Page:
Findings of this HCCI study, may increase pressure for more transparency in clinical laboratory and pathology test prices

Consumers in states with high healthcare costs may spend more than twice as much for common medical procedures as patients in other states. That’s a surprise finding in a milestone report from the Health Care Cost Institute (HCCI). The report also revealed that pathology and clinical laboratory tests are among the services with the widest price fluctuations. Prices also were shown to vary significantly within individual states.

The HCCI study is the latest salvo in the battle to provide consumers with healthcare price transparency and likely will increase demands on clinical laboratories and pathology groups to make lab test prices easy to find and understand.

HCCI Report Identifies Wide Variance in Prices of Clinical Laboratory Tests

The new report was published in April, 2016, in Health Affairs. The data analyzed included nearly three billion paid medical claims for 242 common medical services from Aetna, Humana, and United Healthcare. It covered the time from Jan.1, 2012 to Dec. 31, 2013. This constituted about 25% of the commercially insured market of patients younger than Medicare age. Prices were actuarially trended forward to reflect prices as of Sept. 1, 2015, by applying actuarial trend factors (similar to inflation rates) to service categories.

The study is accompanied by HCCI’s National Chartbook of Health Care Prices 2015, which illustrates differences in prices for 242 medical services in 41 states and the District of Columbia.

Study Showed Healthcare Prices are Highest in Alaska

HCCI’s research determined that Alaska has the highest average healthcare prices when compared with a national benchmark, followed by Wisconsin, North Dakota, New Hampshire, and Minnesota. In New Hampshire and Wisconsin, more than 20% of healthcare services cost twice the national average. In contrast, 90% of healthcare services are priced lower than the national average in Arizona, Florida, Maryland, and Tennessee.

“These data enable policymakers, payers, and consumers to see where prices for healthcare are highest compared to the national average and neighboring states, and begin to explore why these differences exist,” HCCI Executive Director David Newman, PhD, JD, said in an HCCI press release. “We hope states use this information to design appropriate solutions to address potentially unnecessary price variation.”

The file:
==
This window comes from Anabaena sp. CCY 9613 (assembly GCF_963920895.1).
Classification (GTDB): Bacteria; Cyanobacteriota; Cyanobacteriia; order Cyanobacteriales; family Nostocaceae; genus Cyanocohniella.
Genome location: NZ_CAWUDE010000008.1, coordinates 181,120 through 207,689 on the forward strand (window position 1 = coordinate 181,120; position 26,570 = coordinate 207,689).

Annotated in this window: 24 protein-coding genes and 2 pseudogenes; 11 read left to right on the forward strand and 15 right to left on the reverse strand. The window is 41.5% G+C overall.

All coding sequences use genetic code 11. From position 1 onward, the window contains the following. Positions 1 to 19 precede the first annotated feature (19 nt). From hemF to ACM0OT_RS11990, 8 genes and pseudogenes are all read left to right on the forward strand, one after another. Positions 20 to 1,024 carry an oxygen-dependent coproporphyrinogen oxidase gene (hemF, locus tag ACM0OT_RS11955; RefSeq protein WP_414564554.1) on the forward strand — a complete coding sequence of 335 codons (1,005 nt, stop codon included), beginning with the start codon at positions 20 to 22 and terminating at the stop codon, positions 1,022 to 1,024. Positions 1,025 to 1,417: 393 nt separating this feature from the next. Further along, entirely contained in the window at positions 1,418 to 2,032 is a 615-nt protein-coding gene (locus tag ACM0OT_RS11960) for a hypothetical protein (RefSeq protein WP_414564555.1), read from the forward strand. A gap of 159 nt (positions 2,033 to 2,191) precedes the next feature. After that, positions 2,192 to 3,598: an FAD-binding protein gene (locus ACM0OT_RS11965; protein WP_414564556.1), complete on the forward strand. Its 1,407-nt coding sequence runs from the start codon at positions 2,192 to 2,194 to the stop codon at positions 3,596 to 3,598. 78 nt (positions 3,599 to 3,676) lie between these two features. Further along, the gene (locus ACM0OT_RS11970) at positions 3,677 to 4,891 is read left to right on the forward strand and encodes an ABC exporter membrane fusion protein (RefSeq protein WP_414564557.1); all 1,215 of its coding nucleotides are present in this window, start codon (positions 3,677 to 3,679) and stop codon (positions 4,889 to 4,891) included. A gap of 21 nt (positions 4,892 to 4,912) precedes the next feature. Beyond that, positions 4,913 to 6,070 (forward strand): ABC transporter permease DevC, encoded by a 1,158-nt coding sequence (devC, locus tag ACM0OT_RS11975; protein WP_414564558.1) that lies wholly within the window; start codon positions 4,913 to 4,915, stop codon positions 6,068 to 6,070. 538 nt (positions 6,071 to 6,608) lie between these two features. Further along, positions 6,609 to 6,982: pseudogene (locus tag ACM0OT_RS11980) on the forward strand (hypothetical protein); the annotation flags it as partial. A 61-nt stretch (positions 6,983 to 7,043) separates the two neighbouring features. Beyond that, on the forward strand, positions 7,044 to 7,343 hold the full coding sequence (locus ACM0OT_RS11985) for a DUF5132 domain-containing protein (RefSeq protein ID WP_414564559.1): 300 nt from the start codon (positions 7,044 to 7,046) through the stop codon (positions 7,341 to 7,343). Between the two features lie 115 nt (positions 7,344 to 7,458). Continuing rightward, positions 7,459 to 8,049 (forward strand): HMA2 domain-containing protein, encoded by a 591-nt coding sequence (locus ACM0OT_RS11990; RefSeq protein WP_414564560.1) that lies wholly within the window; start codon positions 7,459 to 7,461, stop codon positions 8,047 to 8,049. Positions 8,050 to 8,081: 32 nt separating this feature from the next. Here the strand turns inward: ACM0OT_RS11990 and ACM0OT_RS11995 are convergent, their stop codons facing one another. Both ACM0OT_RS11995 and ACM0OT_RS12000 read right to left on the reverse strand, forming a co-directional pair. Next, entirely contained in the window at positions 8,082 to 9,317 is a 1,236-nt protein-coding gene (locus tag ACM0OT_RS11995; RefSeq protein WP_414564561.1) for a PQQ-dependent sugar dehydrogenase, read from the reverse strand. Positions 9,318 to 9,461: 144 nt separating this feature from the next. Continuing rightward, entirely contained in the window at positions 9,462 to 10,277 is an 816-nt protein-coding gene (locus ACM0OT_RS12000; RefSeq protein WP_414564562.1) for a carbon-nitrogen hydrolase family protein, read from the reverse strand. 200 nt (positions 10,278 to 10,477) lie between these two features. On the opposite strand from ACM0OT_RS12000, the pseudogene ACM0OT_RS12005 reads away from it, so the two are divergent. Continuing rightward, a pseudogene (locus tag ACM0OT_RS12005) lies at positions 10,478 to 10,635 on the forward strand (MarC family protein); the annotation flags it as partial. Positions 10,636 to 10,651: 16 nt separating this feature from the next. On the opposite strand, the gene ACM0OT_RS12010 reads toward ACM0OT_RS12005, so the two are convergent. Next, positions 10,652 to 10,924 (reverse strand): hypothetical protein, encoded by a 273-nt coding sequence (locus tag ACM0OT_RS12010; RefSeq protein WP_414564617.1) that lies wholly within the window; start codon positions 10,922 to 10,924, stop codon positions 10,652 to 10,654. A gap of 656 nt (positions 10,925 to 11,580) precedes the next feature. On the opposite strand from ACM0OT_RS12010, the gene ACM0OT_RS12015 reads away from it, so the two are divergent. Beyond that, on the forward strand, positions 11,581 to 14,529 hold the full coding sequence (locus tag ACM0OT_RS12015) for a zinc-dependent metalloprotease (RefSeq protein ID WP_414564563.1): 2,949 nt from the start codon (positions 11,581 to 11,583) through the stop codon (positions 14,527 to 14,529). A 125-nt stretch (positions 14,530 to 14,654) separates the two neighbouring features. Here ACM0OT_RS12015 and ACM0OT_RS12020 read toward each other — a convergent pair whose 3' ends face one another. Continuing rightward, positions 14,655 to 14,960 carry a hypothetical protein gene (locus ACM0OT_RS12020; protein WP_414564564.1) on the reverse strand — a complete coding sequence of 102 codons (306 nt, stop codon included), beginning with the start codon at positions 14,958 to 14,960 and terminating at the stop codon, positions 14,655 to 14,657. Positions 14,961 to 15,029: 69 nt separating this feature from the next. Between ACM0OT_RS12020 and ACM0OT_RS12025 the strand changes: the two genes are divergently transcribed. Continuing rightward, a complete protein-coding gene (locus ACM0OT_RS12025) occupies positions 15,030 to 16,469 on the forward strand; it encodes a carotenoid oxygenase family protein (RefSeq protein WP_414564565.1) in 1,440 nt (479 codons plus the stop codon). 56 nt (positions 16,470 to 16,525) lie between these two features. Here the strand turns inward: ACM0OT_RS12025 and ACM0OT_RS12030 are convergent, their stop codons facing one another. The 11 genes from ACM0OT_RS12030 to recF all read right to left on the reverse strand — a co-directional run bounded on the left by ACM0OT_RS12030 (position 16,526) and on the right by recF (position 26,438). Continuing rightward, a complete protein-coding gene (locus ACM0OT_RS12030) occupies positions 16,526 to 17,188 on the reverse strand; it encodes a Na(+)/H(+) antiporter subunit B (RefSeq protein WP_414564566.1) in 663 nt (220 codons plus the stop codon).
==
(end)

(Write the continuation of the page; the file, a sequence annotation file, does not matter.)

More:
Clinical Laboratory Testing Among Healthcare Services with Highest Fluctuations

While some healthcare services, such as acupuncture, showed only small variations in prices, cataract removal, imaging radiology, and clinical laboratory tests fluctuated the most from state to state. For example, the national average for cataract removal (with lens) was $3,292, however, the study showed the price ranged from average of $8,182 (Alaska) to $2,300 (Florida).

David Newman, PhD, JD, Executive Director Health Care Cost Institute (HCCI), led an HCCI study that shows commercially insured patients in states with high healthcare costs spend more than twice as much for some medical services as consumers in other states. The HCCI report also revealed significant price variations across distances of only a few miles. Newman wants states to use this new information to find solutions to “potentially unnecessary price variation.” (Photo copyright: MedCity News.)

David Newman, PhD, JD, Executive Director Health Care Cost Institute (HCCI), led an HCCI study that shows commercially insured patients in states with high healthcare costs spend more than twice as much for some medical services as consumers in other states. The HCCI report also revealed significant price variations across distances of only a few miles. Newman wants states to use this new information to find solutions to “potentially unnecessary price variation.” (Photo copyright: MedCity News.)